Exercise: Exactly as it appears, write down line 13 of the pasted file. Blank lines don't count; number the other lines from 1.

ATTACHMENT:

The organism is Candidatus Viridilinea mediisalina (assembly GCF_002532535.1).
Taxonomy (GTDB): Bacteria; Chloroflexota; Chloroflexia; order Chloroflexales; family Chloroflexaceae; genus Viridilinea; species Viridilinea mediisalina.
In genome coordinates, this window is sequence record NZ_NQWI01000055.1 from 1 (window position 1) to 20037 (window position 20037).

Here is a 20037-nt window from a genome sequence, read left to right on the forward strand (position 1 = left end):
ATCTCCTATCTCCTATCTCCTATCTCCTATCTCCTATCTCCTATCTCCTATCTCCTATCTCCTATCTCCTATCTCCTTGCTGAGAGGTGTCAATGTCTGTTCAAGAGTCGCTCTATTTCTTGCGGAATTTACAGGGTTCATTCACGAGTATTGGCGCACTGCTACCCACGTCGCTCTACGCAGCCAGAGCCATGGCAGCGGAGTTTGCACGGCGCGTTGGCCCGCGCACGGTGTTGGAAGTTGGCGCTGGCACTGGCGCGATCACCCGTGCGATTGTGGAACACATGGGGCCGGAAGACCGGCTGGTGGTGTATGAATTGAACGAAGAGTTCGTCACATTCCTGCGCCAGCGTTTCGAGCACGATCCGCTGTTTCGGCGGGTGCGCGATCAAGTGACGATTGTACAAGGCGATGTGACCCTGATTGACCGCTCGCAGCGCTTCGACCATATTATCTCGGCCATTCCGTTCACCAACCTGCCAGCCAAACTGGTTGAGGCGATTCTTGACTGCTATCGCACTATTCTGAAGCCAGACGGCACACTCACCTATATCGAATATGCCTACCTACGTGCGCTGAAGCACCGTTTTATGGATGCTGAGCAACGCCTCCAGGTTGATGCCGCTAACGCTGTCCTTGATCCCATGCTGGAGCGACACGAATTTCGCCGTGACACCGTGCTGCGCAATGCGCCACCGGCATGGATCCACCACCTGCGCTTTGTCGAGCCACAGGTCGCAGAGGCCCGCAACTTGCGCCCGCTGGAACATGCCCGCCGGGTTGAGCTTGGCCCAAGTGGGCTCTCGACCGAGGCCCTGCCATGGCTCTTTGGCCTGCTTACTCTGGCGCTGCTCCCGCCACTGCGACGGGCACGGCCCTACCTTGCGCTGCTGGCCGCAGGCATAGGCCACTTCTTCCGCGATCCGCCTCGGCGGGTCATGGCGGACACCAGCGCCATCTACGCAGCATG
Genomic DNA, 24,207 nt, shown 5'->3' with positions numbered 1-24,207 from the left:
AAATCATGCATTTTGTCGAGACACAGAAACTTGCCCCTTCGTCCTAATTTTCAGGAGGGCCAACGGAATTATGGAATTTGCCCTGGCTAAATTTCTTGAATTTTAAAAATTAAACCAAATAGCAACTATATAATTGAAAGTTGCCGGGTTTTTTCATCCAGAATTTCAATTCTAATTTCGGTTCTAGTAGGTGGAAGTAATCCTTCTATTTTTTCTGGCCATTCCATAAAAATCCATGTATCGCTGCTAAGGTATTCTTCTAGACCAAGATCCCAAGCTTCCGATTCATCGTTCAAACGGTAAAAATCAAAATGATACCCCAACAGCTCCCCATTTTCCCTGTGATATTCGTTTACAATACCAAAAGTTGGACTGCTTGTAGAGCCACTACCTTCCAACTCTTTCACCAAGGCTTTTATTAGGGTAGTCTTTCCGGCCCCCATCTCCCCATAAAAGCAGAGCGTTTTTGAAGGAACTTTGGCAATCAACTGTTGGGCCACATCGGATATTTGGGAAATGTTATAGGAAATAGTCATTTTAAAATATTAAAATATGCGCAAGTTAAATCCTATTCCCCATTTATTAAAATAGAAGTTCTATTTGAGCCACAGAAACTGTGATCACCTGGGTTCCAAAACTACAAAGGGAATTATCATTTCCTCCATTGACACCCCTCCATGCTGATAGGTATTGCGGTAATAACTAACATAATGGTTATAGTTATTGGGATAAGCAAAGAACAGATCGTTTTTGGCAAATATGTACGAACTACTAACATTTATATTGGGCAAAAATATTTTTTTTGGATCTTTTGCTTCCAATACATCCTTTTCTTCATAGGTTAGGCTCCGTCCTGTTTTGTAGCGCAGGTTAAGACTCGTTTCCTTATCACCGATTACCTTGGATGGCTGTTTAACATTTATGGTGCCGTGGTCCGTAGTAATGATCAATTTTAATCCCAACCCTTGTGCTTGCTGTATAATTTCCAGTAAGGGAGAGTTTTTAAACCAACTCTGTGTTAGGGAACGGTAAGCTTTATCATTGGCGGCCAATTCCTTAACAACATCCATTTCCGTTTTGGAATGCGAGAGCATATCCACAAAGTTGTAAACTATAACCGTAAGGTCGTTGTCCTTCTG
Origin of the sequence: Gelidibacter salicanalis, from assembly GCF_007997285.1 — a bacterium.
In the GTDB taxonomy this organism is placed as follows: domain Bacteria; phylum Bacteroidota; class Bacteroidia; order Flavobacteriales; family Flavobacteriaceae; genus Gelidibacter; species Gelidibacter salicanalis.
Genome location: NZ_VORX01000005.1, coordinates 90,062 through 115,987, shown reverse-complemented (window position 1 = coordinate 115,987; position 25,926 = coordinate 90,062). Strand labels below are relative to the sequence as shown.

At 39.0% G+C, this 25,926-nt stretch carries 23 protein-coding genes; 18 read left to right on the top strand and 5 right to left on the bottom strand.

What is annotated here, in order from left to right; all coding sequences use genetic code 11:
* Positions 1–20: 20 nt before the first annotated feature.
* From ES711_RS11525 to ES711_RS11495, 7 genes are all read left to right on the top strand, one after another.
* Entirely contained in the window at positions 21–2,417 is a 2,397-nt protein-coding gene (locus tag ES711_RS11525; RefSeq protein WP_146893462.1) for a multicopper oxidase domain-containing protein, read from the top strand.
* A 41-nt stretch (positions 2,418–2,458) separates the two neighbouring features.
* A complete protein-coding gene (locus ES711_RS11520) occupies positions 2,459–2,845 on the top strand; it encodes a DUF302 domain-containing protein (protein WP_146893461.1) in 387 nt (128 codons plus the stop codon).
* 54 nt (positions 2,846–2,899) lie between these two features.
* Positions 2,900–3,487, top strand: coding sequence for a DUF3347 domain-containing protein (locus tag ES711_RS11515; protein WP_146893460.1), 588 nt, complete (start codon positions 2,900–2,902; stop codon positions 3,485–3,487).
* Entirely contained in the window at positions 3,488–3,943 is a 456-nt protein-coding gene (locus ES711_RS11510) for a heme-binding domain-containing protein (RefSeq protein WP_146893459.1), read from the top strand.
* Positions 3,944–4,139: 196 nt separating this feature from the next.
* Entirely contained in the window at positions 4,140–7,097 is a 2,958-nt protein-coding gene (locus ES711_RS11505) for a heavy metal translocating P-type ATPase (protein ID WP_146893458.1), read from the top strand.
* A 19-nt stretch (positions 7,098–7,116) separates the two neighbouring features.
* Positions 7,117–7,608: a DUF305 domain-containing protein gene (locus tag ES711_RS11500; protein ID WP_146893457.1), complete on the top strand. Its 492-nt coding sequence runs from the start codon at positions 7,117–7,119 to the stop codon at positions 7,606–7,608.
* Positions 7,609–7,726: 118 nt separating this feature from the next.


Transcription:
* Positions 1–20: 20 nt before the first annotated feature.